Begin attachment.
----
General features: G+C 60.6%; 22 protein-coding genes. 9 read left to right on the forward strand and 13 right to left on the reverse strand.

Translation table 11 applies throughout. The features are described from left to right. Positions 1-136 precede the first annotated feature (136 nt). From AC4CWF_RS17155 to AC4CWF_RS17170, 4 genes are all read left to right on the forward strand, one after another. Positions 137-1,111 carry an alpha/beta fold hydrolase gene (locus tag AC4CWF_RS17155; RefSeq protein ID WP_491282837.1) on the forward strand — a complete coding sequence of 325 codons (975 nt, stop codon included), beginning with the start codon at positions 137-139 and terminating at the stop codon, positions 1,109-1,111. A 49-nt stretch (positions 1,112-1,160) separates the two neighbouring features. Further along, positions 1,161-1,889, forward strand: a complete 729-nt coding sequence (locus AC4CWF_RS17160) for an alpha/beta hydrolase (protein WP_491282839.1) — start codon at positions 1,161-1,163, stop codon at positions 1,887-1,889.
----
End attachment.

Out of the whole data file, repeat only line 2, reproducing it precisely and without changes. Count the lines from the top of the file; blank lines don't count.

Translation table 11 applies throughout. The features are described from left to right. Positions 1-136 precede the first annotated feature (136 nt). From AC4CWF_RS17155 to AC4CWF_RS17170, 4 genes are all read left to right on the forward strand, one after another. Positions 137-1,111 carry an alpha/beta fold hydrolase gene (locus tag AC4CWF_RS17155; RefSeq protein ID WP_491282837.1) on the forward strand — a complete coding sequence of 325 codons (975 nt, stop codon included), beginning with the start codon at positions 137-139 and terminating at the stop codon, positions 1,109-1,111. A 49-nt stretch (positions 1,112-1,160) separates the two neighbouring features. Further along, positions 1,161-1,889, forward strand: a complete 729-nt coding sequence (locus AC4CWF_RS17160) for an alpha/beta hydrolase (protein WP_491282839.1) — start codon at positions 1,161-1,163, stop codon at positions 1,887-1,889.